Yesterday, we announced that we joined the Microsoft Customer Engagement Alliance, a new strategic collaboration between Microsoft and five leading Microsoft National Gold Partner digital consulting firms that include Infusion, Perficient, Quisitive, Rightpoint, and SapientRazorfish. The Customer Engagement Alliance was formed to accelerate digitally-enhanced business for customers through best practice sharing, thought leadership and solution innovation built on Microsoft’s cloud platform.
As the Customer Engagement Alliance has been working together, we have noticed common themes arise for the marketing side of Microsoft’s clients. Below you will find my take on some of the questions we address.
What are the major challenges for the CMO today as it relates to technology?
Simply put, it is the massive ecosystem of options. My colleague Chris Crombie noted in the press release:
“There are more than 5,000 marketing technology products that exist on the market today, all with similar features and functions to parse through, which is near impossible at the speed and movement CMOs need. Working with the Microsoft Customer Engagement Alliance, we look forward to honing solutions that offer CMOs the agility they need today and in the future.”
And I couldn’t agree with him more.
Marketing strategies are being modified quarterly, if not monthly, and standing up/integrating the new platforms with one another compound human resource issues. Many CMO’s will say their technology is outdated, or the IT group won’t relinquish the ownership – which are challenges as well – but the next serious question will be, ‘what do we upgrade to and how is it integrated with our business in a meaningful way?”
What is the technology gap for the CMO today?
I think first, for the purpose of brands understanding how critical the technology is to their business, we need to stop calling it marketing technology. Marketing retains a feel of soft or fluffy processes and metrics. These systems are managing the experiences the customers and employees are having with one another – they make up the experience ecosystem and are positioned inside and outside of the firewall. If brands need to keep calling that part of their business ‘marketing’ so be it, but the ‘marketing technology’ is about to infiltrate every aspect of their business and become the bloodline of experience.
How does this evolution and blurring of lines between IT and marketing affect organizations?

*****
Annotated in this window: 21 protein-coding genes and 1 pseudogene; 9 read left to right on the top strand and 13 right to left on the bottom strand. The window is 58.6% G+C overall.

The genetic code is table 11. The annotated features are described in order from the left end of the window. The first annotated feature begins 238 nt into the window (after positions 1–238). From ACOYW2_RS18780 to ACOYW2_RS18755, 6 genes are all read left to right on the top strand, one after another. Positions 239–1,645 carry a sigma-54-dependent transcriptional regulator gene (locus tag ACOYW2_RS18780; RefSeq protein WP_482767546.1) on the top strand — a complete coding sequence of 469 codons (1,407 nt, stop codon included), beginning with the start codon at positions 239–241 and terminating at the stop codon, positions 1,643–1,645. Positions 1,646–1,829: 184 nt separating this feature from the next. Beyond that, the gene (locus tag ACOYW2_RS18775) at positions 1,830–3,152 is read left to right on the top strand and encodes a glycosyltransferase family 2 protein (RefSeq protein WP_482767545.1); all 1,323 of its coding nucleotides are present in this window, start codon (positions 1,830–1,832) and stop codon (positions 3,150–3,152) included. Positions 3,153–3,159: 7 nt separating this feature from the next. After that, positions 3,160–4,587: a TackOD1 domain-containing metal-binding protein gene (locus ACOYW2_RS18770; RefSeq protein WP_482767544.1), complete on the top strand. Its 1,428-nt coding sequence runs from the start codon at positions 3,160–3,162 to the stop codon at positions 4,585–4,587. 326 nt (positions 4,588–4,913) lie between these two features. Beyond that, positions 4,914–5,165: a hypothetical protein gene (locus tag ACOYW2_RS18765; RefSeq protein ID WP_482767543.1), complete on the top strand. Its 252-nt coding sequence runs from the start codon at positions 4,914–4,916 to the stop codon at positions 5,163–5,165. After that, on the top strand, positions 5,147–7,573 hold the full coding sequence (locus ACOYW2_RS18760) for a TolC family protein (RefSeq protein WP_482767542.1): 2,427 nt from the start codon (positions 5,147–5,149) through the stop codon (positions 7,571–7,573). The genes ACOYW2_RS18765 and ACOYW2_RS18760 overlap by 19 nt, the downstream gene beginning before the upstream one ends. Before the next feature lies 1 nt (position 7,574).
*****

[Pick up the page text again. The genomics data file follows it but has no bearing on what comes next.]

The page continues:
Incredibly. But to continue on an earlier point, this new grey area isn’t marketing and it isn’t IT. It is in fact, the business itself. The interactions that the brand creates or manages with the technologies in question, is the product itself. There are historic skill sets and resources that have skill sets that are transferable into new technology; and there are legacy parts of many businesses that can be modified rather than reinvented. But the truth is that if brands want to leverage the full scope of the technologies they are buying, they must match the sophistication of the platform with a sophisticated strategy and resources to execute it. Often brands think they will grow into a technology, which is logical, but often times the challenge of simply administrating it in the intended manner is the molasses on the vision.
What do CMOs and marketing organizations need to do to prepare and plan?
Simply put, they need to force themselves to not let the urgent crowd out the important. Often times simply making a decision on technology feels like the achievement for organizations who consider themselves ‘behind the eight ball’ – when in actuality, when we look at the brands doing it well, they are highly aspirational for most other brands. Simply put, the urgency being felt within the organization is often times self-inflicted. The single most important tool a CMO should focus on creating and leveraging is a holistic set of customer journey and experience maps. From there, virtually any question can be framed up and an answer gotten to. And that isn’t to say that only the customer matters, the business matters a great deal too and should be reflected in those tools as well. And of course, rather than a CMO, if a CXO exists, those tools should be shared openly.
This Alliance is critical for Microsoft, it's customers and it's partners. We all believe great things will come out of it and ultimately our shared customers will win.